I think it’s safe to say that Yves Smith and I don’t see eye-to-eye on much. But on Paul Volcker’s latest op-ed, we largely agree: Volcker simlpy doesn’t get it. I have the utmost respect for Volcker, but he seems to be fighting old battles. He emphasizes the importance of — and the need to extend the safety net to — depository institutions like commercial banks. He contrasts commercial banks with "capital market institutions," which he does not believe should have access to the safety net. Capital market institutions, Volcker believes, should "be free … to innovate, to trade, to speculate, to manage private pools of capital — and as ordinary businesses in a capitalist economy, to fail."
I’m sorry, but were we watching the same financial crisis? The clear lesson from the financial crisis is that certain capital market institutions are every bit as important to the day-to-day functioning of the modern economy as commercial banks. That’s a positive statement, not a normative one. Lehman Brothers was not a commercial bank, and yet its failure had catastrophic consequences for the global economy.
If anything, Volcker is not advocating enough government intervention. Capital market institutions need to be given access to the safety net — but just as with commercial banks, access to the safety net has to come with stringent regulation to limit the amount of risk that capital market institutions can take on. As Yves says:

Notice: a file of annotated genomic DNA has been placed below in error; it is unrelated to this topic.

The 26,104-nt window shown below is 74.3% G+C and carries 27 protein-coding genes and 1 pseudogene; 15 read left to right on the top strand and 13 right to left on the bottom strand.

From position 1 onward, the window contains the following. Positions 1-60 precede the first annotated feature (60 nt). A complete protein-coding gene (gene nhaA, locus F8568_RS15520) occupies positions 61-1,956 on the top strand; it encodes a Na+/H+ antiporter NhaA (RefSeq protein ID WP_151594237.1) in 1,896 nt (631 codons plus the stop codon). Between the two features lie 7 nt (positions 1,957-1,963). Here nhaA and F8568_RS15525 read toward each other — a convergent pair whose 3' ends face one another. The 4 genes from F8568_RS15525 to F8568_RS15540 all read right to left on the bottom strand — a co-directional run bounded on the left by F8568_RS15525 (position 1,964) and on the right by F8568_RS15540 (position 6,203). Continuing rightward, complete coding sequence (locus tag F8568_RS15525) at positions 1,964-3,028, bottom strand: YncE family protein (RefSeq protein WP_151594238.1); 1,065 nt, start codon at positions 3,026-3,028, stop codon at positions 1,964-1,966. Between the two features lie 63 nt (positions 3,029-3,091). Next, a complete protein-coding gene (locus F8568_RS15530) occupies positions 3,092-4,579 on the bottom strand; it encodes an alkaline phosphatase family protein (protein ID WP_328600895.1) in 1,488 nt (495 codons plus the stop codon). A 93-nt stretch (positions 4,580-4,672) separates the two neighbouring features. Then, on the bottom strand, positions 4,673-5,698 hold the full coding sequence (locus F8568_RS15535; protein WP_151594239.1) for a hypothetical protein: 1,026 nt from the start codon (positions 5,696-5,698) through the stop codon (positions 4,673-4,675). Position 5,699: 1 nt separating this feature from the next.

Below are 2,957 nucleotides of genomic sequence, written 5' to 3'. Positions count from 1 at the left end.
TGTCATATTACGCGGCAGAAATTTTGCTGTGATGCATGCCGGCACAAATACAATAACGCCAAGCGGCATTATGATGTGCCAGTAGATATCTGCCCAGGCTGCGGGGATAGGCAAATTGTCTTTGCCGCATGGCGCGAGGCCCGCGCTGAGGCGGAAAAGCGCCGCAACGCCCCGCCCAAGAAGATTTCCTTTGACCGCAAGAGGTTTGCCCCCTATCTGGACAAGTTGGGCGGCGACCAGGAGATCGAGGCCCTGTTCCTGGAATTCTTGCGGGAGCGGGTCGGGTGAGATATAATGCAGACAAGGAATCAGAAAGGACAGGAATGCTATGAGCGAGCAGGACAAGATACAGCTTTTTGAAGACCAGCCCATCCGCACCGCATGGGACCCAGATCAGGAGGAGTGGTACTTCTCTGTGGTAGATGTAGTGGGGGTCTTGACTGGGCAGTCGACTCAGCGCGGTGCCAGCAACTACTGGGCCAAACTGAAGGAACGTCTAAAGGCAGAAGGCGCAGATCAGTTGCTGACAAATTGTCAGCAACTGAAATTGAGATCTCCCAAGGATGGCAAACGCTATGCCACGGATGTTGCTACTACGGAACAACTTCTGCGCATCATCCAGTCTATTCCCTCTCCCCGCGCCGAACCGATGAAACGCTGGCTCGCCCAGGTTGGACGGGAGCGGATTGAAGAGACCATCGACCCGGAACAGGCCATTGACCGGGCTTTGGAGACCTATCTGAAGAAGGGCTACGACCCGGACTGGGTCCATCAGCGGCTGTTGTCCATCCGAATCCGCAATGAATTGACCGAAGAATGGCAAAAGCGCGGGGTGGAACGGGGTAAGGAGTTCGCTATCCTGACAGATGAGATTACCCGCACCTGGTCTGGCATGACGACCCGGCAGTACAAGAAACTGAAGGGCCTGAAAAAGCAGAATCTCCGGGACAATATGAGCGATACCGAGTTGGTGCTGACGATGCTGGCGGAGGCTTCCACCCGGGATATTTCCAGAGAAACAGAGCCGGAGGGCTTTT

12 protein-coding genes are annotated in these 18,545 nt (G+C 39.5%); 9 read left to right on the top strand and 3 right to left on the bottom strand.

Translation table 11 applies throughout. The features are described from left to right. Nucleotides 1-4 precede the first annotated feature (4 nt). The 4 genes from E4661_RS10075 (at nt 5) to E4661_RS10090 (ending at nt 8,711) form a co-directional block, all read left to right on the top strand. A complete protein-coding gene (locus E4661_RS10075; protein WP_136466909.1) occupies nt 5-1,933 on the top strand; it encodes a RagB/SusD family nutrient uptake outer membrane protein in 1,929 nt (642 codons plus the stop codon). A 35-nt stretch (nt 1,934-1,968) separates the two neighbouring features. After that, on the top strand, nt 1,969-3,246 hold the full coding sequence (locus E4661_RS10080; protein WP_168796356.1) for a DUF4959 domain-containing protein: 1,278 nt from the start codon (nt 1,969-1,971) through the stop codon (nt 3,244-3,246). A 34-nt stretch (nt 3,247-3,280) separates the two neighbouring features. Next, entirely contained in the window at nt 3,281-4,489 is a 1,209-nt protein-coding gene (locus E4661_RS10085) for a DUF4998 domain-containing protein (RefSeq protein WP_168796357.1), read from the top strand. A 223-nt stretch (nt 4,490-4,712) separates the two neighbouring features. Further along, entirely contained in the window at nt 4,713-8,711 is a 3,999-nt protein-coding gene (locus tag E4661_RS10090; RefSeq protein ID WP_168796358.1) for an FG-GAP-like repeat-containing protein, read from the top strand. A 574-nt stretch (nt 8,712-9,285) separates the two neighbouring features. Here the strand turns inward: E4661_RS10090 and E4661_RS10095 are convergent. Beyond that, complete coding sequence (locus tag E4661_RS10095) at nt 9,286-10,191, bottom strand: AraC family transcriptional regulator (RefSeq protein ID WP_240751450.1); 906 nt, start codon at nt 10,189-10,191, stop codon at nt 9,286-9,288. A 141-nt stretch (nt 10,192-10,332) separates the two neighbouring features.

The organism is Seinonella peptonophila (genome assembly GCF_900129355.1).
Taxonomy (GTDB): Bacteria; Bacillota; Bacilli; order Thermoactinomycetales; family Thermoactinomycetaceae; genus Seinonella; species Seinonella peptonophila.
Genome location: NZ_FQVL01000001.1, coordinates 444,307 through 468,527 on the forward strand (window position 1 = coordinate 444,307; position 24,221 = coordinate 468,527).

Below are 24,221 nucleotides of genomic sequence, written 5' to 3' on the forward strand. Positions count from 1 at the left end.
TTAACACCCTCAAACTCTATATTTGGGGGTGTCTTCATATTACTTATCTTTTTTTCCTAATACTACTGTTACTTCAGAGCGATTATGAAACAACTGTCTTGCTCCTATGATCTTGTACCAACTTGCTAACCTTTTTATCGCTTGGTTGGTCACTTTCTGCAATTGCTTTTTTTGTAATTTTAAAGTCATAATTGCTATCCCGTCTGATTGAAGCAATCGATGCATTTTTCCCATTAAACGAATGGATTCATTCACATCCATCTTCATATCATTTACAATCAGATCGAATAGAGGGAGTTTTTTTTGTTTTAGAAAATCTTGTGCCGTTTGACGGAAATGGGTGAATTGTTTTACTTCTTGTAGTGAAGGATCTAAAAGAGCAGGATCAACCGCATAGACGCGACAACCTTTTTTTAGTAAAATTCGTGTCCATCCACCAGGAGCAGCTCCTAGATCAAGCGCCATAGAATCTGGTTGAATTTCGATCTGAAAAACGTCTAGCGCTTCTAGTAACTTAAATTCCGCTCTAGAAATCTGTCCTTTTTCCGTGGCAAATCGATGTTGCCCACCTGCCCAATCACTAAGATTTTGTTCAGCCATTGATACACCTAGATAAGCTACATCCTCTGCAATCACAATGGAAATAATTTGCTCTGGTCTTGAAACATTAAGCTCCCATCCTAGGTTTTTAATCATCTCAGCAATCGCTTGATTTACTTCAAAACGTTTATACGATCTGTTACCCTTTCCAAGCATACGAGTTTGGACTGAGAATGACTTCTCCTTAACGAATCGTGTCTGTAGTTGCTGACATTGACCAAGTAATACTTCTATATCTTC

The world has evolved so that many market making activities are now as essential to commerce as deposit gathering and lending. Those activities are de facto backstopped; there is simply no ready way back here (trust me, even if there were, it would take twenty years, and we’d still need an interim solution). We need to regulate those activities aggressively, including requiring much more capital to support them, and strict limits as to how much and what type of credit these firms can extend to hedge fund and other speculative investors.If you accept that certain capital market institutions have become just as important to the day-to-day functioning of the modern economy as commercial banks — and given what we witnessed in September 2008, I don’t see how that could be seriously disputed — then how can you justify extending the safety net (with stringent regulations, of course) to commercial banks, but not to those capital market institutions? Volcker essentially wants to implement a resolution authority for capital market institutions, and then send them on their way (leaving them "free to innovate, to trade, to speculate, to manage private pools of capital"). While I think a resolution authority is the most important element of financial regulatory reform, I certainly don’t think it’s sufficient. We need to extend the formula for commercial bank regulation (safety net access + stringent regulation) to capital market institutions. Volcker seems to be pretending that the lesson of the financial crisis is that we just need to clamp down harder on commercial banks. I think that’s misguided.